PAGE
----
What should we with our house?

(8 Posts)
Jellytussle Tue 26-Jan-16 21:21:29

At the moment we live in a three-bedroom semi, in a town where property prices are very high and rising. This summer, we will be moving into accommodation supplied by an employer. If all goes well, we will be in their housing for the rest of our working lives -- perhaps another 15 years or so. Eventually we will want a house of our own to retire to, but we are not very attached to this one.

The obvious thing to do would be to keep this house and rent it out while we're not living here. That would cover our mortgage fairly comfortably. The thing is, though, that if you were actually to buy a house as an investment, you wouldn't pick this one. The third bedroom is tiny, the kitchen is small and there's a huge garden to keep up.

The amount outstanding on our mortgage probably represents about two-fifths of the current value of the house. If we sold the house we could maybe pay that off and buy a smaller two or three-bed house in a less nice area, without a mortgage. We'd get less rental income, but not that much less (the difference would probably be £2-300 a month), and none of it would be going to the building society.

Alternatively, if we were able to keep our existing mortgage or borrow a little more, we could perhaps buy a four-bed house that would rent for £3-400 more than our current house. Given low interest rates and mortgage interest tax relief, would that actually be a better option? Or maybe we should look into buying in a completely different town? I have no idea. I never expected or wanted to become a property investor, but don't want to risk not owning a house at all, in case we find ourselves up the creek at retirement.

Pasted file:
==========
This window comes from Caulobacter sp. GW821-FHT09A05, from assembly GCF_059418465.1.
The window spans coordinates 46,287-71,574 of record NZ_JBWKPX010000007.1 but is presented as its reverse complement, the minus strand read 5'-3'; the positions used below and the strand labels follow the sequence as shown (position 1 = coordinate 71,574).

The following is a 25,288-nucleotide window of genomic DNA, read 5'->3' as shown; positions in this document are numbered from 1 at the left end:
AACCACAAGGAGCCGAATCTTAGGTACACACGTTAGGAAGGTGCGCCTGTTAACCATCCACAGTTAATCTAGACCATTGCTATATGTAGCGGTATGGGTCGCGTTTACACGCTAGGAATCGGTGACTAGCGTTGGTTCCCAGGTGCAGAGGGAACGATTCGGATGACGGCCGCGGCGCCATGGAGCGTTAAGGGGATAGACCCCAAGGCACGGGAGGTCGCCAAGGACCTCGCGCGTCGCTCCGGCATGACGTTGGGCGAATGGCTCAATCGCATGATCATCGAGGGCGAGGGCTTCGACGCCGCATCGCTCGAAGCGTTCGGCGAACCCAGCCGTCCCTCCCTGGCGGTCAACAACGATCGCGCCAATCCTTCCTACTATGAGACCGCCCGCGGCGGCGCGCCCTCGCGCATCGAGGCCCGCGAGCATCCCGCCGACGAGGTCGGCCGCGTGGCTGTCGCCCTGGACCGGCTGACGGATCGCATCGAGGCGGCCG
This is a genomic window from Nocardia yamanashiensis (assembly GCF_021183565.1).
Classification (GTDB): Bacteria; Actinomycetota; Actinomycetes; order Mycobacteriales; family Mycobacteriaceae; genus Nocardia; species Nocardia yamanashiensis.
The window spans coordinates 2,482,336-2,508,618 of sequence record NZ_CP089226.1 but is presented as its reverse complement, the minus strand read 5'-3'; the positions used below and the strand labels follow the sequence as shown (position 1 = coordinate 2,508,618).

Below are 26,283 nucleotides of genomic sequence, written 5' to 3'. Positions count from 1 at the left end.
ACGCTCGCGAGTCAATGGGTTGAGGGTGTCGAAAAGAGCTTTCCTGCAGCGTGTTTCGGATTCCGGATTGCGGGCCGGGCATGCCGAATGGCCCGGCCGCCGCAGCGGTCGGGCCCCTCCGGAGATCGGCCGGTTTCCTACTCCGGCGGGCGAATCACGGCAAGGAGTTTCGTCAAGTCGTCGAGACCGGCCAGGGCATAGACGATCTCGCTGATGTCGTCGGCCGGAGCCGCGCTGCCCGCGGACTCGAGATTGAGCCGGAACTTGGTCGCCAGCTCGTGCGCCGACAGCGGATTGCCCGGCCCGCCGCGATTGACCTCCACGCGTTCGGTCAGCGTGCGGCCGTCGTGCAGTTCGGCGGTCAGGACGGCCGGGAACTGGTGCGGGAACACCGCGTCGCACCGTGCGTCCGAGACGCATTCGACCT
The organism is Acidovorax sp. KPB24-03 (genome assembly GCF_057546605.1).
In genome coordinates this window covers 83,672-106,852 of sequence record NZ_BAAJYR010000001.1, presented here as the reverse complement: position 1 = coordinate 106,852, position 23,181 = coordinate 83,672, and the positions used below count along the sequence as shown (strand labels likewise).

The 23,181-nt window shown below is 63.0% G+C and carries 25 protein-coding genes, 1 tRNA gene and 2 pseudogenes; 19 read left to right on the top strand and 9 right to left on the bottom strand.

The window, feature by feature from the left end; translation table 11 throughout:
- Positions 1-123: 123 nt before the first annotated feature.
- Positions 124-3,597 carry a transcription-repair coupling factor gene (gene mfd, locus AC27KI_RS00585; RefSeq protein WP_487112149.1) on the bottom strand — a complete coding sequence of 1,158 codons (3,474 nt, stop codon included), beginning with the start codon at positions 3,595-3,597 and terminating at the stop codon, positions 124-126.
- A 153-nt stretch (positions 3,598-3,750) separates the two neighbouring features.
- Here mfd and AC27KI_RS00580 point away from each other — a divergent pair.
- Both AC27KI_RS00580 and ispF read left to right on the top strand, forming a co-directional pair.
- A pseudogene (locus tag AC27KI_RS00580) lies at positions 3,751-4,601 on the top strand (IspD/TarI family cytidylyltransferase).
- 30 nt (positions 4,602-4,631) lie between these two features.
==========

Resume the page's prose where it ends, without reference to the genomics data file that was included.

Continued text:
Jellytussle Tue 26-Jan-16 21:30:41

Curses. I mean what should we do with our house, obviously.

specialsubject Tue 26-Jan-16 22:09:12

the obvious course is to sell it and buy the one you want to move into. BUT consider:

- Buy to let mortgage relief is falling and will probably disappear
- stamp duty rise coming in April
- interest rates may not be low forever
- landlord'ing: hassle, tax, costs, insurances, legislation, risk of destruction, maintenance etc etc

not a 'don't', but get informed.

imsorryiasked Tue 26-Jan-16 22:14:51

I would stick with the current property and rent it out, and only buy a different house when you need/want one to live in. The tax relief rules are changing drastically. You are not "wasting" money on estate agent fees etc. Your employment plans may not be as expected.

OneMagnumisneverenough Tue 26-Jan-16 22:19:57

I wouldn't sell it immediately tbh. I'd get someone in to rent it until you settle into your new job, decide if you like it and have a think about what type of house and where you would like to live on retirement.

All of the options sound feasible but will you want a 4bed house when you retire or will that be a stop gap house bought purely for rental purposes?

Anyway, there is no need at present to rush into anything as long as the rental for your current house would cover your mortgage and the market is strong.

bessiebumptious2 Tue 26-Jan-16 22:41:23

From experience, I'd keep the current house and rent it out. No employment is certain and it's your security. If you don't intend to live in the house again then just rent it out until you're absolutely ready to sell to buy your final property.

If in doubt, do nowt.

Koala2 Tue 26-Jan-16 22:56:13

I agree with the other posters - keep your current house for at least 12 months (possibly even 2 years whilst you gain full mployment rights protection) then consider your options. Also probably lowest cost option.

Wuffleflump Wed 27-Jan-16 13:03:31

You might want to take some advice on capital gains tax. The last 18 months before selling are always exempt, so you have some time after moving out in which to sell and not incur CGT, even if you aren't living there. www.gov.uk/tax-sell-home/absence-from-home

However after that, there will be CGT on any future sale, but it will be reduced for the period you were living there.

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